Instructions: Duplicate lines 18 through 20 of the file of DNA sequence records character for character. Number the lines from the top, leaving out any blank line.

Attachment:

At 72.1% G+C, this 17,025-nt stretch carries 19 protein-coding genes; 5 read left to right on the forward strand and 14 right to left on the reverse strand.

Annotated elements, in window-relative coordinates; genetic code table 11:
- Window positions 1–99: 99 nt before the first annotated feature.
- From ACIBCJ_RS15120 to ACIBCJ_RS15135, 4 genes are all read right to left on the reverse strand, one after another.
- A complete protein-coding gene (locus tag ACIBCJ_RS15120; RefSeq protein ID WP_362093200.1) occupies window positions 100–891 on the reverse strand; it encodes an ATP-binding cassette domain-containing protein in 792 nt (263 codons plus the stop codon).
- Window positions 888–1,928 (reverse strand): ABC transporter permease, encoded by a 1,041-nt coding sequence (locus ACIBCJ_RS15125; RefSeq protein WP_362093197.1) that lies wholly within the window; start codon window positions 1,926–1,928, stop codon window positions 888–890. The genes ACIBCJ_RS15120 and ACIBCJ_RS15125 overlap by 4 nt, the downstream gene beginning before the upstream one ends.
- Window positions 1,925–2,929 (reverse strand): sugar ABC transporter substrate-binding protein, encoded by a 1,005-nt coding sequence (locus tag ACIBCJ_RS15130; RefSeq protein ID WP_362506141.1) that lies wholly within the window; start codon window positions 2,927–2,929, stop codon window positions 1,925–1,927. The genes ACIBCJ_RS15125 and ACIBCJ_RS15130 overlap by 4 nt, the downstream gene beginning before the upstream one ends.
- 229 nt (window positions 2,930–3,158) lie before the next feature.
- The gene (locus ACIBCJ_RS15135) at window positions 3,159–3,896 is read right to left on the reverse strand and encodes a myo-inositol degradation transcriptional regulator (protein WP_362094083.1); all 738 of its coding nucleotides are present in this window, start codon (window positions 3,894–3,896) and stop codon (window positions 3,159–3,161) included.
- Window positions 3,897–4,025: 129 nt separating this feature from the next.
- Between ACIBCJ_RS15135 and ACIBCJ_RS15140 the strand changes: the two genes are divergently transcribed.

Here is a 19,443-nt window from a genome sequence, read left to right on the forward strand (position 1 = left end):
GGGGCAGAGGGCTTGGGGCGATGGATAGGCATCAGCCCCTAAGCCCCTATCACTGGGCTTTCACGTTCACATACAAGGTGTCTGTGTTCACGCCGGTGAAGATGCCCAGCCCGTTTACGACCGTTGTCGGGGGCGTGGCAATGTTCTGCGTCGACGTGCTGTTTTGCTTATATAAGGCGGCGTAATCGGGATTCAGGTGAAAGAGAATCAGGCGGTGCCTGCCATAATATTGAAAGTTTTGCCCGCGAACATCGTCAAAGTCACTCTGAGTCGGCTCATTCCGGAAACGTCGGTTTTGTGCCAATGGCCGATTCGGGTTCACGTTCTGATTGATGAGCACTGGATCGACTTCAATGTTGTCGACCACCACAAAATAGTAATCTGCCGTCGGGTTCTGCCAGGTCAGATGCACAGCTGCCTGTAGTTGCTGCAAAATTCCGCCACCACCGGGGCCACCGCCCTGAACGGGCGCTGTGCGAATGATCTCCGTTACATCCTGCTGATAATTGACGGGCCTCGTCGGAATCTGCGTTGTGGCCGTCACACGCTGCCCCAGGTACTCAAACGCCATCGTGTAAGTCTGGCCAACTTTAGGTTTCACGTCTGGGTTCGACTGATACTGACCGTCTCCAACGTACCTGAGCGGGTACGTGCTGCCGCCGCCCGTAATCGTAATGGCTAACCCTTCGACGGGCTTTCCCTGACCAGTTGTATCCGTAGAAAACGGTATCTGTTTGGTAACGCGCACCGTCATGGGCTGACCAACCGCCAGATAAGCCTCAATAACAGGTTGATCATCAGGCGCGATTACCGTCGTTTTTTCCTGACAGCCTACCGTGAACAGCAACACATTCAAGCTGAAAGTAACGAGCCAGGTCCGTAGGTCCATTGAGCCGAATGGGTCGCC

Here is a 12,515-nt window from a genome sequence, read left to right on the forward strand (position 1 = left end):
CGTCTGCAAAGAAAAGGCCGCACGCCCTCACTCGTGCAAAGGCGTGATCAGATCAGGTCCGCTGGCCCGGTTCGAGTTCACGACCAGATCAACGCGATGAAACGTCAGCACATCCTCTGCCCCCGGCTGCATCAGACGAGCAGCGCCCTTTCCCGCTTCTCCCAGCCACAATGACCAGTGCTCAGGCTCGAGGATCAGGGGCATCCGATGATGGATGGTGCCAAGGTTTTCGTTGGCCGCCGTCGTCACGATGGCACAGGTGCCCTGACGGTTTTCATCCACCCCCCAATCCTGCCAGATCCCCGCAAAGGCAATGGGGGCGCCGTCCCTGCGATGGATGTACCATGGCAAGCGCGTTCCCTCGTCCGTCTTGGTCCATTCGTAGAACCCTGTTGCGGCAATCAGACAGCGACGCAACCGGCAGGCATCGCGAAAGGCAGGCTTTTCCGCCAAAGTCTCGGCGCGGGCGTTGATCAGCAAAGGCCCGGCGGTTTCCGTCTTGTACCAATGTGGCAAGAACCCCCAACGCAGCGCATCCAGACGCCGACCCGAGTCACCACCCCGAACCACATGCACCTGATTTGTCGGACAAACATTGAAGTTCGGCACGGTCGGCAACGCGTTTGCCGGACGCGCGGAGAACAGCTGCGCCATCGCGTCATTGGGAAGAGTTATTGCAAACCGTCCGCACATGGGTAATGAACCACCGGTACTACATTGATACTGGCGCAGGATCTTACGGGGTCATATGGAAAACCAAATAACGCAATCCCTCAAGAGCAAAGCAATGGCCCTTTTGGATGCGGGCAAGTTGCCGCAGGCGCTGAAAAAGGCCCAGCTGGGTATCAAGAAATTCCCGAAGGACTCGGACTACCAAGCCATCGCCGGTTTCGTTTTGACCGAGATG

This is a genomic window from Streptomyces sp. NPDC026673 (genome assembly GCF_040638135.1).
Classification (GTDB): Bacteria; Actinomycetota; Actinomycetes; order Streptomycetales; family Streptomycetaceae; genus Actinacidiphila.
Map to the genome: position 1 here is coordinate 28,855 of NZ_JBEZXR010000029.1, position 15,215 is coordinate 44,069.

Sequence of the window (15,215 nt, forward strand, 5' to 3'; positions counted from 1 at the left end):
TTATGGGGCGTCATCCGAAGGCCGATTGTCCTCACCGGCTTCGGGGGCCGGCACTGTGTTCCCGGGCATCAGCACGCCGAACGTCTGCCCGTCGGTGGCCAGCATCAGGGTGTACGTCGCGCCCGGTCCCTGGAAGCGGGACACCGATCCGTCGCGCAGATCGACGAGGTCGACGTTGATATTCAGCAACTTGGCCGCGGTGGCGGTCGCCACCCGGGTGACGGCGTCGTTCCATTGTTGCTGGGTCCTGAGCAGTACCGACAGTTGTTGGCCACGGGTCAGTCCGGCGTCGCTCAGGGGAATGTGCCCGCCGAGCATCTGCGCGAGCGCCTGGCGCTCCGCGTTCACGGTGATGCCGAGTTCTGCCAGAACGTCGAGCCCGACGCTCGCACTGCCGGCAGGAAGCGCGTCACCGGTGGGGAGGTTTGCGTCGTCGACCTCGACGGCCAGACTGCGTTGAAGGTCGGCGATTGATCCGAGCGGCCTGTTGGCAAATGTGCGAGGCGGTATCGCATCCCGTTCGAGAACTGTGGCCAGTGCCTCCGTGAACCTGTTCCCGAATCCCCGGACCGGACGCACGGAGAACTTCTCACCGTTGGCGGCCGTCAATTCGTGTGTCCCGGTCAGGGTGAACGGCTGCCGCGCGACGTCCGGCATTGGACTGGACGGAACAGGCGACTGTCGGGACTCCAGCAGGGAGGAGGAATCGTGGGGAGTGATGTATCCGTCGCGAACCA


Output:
Map to the genome: position 1 here is coordinate 28,855 of NZ_JBEZXR010000029.1, position 15,215 is coordinate 44,069.

Sequence of the window (15,215 nt, forward strand, 5' to 3'; positions counted from 1 at the left end):
TTATGGGGCGTCATCCGAAGGCCGATTGTCCTCACCGGCTTCGGGGGCCGGCACTGTGTTCCCGGGCATCAGCACGCCGAACGTCTGCCCGTCGGTGGCCAGCATCAGGGTGTACGTCGCGCCCGGTCCCTGGAAGCGGGACACCGATCCGTCGCGCAGATCGACGAGGTCGACGTTGATATTCAGCAACTTGGCCGCGGTGGCGGTCGCCACCCGGGTGACGGCGTCGTTCCATTGTTGCTGGGTCCTGAGCAGTACCGACAGTTGTTGGCCACGGGTCAGTCCGGCGTCGCTCAGGGGAATGTGCCCGCCGAGCATCTGCGCGAGCGCCTGGCGCTCCGCGTTCACGGTGATGCCGAGTTCTGCCAGAACGTCGAGCCCGACGCTCGCACTGCCGGCAGGAAGCGCGTCACCGGTGGGGAGGTTTGCGTCGTCGACCTCGACGGCCAGACTGCGTTGAAGGTCGGCGATTGATCCGAGCGGCCTGTTGGCAAATGTGCGAGGCGGTATCGCATCCCGTTCGAGAACTGTGGCCAGTGCCTCCGTGAACCTGTTCCCGAATCCCCGGACCGGACGCACGGAGAACTTCTCACCGTTGGCGGCCGTCAATTCGTGTGTCCCGGTCAGGGTGAACGGCTGCCGCGCGACGTCCGGCATTGGACTGGACGGAACAGGCGACTGTCGGGACTCCAGCAGGGAGGAGGAATCGTGGGGAGTGATGTATCCGTCGCGAACCA